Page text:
Still, is it possible that COP15 is nearing a “tipping point?” A tipping point is that ephemeral moment in international negotiations at which momentum crests, or a particularly powerful party shifts in a direction others ineluctably follow, or some unexpected contingency tilts the balance of negotiations. Tipping points are often generated by a major power acting decisively. The idea is that when this point arrives, an agreement or policy becomes inevitable.
Given the general narrative, the idea seems laughable.
Careful, though. Public positions in bargaining situations are by virtue of their very nature hardly ever entirely what they seem. Public political theater and private bargaining leverage each other in international negotiations. Moreover, climate negotiations never remain flatlined for long. This particular meeting carries a palpable sense of urgency to the crafting of its very large, complex, and necessary international agreement. Despite conflicting interests and disputes between particular countries and blocs, each country by its presence here shares recognition of more or less the same problem and more or less the same norms. There is nothing quite like this in human history. It’s an odd hybrid of high politics and collective management of a global public good.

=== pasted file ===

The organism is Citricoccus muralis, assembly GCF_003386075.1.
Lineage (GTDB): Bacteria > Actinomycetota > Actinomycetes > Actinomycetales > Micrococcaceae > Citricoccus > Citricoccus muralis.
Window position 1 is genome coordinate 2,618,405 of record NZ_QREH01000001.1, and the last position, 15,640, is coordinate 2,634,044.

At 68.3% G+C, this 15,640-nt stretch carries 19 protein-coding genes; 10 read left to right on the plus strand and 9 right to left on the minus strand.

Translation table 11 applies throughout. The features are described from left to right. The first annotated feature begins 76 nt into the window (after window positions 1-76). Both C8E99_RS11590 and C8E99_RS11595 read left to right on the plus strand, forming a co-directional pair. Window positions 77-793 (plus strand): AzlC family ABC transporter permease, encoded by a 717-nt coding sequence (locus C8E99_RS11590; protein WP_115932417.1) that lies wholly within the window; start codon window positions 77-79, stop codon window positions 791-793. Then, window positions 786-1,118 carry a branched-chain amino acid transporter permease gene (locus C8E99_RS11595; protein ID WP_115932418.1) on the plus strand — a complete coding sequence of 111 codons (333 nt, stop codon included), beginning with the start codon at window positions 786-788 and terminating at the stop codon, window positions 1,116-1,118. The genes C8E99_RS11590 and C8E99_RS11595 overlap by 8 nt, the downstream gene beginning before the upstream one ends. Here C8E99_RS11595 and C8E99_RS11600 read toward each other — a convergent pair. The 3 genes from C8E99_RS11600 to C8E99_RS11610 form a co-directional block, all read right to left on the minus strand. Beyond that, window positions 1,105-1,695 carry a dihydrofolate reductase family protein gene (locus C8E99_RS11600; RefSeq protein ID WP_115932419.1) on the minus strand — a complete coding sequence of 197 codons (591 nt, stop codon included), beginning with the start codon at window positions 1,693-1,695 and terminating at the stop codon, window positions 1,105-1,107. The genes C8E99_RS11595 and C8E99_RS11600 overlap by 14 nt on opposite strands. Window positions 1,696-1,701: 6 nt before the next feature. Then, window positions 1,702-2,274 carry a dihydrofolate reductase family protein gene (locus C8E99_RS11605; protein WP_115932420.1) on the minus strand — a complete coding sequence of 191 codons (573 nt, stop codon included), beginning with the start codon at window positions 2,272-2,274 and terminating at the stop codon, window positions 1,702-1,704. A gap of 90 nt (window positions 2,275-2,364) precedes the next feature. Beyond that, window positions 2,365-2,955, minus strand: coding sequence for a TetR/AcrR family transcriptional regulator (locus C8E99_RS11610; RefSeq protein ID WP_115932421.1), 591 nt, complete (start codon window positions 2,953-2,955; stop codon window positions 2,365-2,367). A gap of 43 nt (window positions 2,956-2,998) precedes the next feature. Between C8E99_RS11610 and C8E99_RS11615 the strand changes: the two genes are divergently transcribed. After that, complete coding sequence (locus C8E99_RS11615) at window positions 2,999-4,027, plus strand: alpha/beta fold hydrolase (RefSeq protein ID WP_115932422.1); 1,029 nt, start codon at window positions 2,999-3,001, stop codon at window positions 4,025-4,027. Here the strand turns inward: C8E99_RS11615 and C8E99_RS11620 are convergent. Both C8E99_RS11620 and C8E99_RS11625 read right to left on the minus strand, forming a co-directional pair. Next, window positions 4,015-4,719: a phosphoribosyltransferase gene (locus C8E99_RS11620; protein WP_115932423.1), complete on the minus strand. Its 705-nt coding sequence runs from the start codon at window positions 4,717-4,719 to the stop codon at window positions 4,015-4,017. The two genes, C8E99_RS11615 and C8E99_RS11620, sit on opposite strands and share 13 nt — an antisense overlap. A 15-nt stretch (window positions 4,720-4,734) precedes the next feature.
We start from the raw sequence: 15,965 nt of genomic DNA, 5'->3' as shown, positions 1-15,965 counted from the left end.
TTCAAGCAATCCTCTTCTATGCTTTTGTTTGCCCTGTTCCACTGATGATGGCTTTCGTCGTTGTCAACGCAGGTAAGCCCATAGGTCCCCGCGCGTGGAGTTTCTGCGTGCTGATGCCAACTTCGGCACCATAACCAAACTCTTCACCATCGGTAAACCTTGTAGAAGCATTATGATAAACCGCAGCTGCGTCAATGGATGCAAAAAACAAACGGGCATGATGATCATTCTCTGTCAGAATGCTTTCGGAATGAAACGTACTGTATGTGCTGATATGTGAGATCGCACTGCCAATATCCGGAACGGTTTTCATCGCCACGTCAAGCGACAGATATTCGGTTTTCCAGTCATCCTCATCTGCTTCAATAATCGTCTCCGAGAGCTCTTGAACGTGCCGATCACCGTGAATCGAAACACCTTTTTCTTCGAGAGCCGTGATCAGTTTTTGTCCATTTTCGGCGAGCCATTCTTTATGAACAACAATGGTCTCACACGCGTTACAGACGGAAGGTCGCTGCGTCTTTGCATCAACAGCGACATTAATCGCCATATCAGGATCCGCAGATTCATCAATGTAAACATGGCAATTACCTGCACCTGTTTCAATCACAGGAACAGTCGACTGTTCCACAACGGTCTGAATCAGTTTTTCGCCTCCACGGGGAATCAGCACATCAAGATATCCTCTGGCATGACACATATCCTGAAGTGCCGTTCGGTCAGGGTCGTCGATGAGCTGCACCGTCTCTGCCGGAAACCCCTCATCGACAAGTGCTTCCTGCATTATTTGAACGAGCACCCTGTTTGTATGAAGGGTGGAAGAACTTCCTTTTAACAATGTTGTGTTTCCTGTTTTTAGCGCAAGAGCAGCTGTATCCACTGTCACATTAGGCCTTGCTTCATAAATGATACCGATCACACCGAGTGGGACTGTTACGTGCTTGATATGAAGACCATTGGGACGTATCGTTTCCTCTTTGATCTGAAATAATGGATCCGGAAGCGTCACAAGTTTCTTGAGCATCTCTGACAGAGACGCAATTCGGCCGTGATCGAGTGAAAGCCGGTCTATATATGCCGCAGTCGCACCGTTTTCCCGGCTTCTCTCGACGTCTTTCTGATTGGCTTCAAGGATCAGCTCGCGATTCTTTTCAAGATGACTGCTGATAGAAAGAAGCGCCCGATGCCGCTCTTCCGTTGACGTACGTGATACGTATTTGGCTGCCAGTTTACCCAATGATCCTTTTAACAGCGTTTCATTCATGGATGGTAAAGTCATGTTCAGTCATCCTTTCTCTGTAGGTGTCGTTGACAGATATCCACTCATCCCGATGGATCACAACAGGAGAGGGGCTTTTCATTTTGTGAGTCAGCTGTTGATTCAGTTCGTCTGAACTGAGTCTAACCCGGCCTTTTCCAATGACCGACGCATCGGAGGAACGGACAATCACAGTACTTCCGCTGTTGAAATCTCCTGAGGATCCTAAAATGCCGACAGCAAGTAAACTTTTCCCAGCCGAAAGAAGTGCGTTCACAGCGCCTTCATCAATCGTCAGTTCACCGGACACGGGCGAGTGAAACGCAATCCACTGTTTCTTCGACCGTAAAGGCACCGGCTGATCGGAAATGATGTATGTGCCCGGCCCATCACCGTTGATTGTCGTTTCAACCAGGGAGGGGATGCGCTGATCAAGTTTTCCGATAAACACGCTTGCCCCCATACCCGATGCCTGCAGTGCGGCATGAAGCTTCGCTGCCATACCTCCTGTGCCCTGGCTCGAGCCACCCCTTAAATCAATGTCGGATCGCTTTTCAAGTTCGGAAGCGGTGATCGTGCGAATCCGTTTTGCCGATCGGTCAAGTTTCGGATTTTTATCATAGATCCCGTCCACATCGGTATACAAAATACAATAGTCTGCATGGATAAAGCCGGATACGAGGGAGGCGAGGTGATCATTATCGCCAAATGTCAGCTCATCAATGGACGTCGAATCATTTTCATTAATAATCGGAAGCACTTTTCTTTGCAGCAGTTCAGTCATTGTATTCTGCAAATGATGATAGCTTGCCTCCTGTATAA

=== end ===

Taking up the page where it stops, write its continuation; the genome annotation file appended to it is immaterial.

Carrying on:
The draft text released last Friday by the Ad Hoc Working Group on Long Term Cooperative Action under the Convention, or LCA—the UNFCCC group tasked with drafting the treaty text— though full of the brackets that officially signify contentious passages, repeated the proposed warming limit of 2 degrees Celsius. It added the Small Island States’—a coalition of small island and low-lying coastal countries that share similar development challenges and concerns about the environment—preferred 1.5 degree Celsius limit as a target under discussion. The LCA text proposed a range of worldwide emissions reductions of 50 to 95 percent by 2050 from Kyoto’s 1990 baseline and a midterm reduction of 25 to 45 percent by 2020.
Using the same years, the draft recommended a minimum of 75 percent reductions and adds the possibility of 95 percent reductions by 2050 for developed countries as a whole. It integrated the UNFCCC norm of the right to development and poverty reduction with recommended low-emission sustainable development. And for developing countries it proposed 15 to 30 percent reductions by 2020. Given that, according to the Intergovernmental Panel on Climate Change, the 2 degress Celsius limit likely requires an 85 percent-plus reduction by 2050, these are serious numbers. And they made it out of the LCA with the U.S. deputy special envoy, Jonathan Pershing, saying the numbers lay the groundwork for further talks among the ministers this week.